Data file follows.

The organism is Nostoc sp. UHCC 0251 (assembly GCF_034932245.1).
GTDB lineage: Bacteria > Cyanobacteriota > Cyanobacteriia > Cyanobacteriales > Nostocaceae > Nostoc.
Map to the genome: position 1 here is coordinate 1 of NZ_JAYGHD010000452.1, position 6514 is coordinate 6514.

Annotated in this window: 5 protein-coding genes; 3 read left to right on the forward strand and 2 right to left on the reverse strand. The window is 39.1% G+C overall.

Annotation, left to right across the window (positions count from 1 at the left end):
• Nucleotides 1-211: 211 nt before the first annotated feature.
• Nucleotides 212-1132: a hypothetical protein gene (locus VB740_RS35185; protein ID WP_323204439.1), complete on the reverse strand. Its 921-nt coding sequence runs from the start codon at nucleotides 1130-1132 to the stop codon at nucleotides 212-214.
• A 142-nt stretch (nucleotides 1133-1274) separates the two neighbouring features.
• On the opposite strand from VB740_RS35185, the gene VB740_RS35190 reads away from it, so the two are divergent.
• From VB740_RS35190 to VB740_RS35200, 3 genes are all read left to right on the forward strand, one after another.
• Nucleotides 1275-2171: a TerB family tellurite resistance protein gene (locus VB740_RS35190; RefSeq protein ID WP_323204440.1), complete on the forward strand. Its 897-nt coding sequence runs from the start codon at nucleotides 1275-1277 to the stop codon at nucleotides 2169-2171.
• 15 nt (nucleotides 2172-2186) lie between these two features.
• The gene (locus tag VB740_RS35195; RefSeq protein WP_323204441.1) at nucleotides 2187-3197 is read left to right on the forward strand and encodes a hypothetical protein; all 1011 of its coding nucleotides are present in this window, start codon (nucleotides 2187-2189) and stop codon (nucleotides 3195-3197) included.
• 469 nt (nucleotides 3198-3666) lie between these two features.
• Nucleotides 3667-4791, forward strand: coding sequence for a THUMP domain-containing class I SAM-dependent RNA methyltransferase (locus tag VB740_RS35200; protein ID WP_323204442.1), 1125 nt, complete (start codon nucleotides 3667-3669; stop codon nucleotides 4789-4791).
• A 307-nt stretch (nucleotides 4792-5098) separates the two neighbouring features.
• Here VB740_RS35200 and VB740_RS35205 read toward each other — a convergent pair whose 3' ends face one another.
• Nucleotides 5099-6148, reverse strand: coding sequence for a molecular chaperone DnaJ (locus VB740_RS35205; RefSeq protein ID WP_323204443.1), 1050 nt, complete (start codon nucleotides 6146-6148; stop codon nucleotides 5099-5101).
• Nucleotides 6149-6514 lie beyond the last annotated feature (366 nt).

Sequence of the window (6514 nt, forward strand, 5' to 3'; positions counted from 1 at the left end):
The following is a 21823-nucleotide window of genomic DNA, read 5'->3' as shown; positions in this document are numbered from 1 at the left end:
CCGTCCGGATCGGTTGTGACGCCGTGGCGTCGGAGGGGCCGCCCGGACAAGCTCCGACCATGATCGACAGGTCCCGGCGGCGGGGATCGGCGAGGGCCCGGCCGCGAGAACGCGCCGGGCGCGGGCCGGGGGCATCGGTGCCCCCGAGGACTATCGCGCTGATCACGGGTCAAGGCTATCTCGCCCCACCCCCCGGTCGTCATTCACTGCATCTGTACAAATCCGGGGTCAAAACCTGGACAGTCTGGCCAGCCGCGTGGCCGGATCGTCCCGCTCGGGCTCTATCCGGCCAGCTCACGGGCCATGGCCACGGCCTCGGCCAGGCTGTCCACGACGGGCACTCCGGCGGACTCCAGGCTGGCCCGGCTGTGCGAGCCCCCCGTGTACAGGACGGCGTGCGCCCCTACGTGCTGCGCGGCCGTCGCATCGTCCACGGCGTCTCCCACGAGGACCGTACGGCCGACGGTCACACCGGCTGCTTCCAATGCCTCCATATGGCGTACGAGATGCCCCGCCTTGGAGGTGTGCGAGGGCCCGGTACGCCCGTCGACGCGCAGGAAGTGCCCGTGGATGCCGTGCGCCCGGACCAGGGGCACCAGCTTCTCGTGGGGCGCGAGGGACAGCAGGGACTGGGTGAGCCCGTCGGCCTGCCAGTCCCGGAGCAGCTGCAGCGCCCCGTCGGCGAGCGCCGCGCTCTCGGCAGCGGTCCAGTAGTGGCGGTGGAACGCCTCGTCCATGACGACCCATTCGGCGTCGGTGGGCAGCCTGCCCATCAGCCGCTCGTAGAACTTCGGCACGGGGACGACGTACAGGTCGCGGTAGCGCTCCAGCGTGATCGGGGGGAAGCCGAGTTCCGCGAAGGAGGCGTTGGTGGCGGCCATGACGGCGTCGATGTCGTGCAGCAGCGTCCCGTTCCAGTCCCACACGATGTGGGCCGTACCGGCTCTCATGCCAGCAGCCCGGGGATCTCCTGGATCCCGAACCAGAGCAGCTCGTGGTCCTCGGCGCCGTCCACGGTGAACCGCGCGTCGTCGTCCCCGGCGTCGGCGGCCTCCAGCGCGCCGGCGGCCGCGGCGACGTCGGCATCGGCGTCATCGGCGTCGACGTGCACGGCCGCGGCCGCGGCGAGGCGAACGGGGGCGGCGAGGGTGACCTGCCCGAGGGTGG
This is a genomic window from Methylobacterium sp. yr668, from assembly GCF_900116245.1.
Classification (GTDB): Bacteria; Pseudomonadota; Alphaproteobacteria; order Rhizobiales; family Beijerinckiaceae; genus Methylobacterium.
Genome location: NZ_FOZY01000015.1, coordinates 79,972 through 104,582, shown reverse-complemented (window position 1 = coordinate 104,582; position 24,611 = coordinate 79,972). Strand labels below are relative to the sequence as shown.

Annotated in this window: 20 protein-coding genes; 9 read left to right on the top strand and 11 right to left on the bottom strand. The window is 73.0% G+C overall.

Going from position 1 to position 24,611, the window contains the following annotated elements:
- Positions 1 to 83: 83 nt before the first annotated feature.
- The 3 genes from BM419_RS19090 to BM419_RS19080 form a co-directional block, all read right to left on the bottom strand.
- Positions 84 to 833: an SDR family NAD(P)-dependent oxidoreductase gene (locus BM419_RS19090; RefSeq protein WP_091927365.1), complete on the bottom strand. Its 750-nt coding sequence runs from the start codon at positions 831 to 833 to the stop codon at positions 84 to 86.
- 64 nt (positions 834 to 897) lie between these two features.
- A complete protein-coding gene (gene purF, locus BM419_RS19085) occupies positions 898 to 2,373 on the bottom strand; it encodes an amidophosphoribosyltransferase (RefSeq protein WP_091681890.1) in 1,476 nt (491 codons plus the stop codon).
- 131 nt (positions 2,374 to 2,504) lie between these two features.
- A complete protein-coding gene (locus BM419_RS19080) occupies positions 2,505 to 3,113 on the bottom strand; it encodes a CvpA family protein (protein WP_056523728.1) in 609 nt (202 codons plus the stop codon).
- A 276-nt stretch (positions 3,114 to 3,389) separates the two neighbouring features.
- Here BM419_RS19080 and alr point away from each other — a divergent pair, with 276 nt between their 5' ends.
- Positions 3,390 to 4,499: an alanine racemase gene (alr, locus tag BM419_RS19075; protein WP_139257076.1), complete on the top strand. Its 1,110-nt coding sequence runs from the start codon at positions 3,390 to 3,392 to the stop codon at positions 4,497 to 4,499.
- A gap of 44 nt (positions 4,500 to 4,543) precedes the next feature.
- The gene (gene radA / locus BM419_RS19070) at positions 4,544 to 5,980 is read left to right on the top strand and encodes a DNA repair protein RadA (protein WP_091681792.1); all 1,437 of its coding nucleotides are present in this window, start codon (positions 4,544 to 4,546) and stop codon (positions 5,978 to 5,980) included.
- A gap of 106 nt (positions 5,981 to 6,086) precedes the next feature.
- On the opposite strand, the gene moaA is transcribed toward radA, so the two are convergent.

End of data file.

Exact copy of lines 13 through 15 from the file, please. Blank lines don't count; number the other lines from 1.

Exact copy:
• The gene (locus tag VB740_RS35195; RefSeq protein WP_323204441.1) at nucleotides 2187-3197 is read left to right on the forward strand and encodes a hypothetical protein; all 1011 of its coding nucleotides are present in this window, start codon (nucleotides 2187-2189) and stop codon (nucleotides 3195-3197) included.
• 469 nt (nucleotides 3198-3666) lie between these two features.
• Nucleotides 3667-4791, forward strand: coding sequence for a THUMP domain-containing class I SAM-dependent RNA methyltransferase (locus tag VB740_RS35200; protein ID WP_323204442.1), 1125 nt, complete (start codon nucleotides 3667-3669; stop codon nucleotides 4789-4791).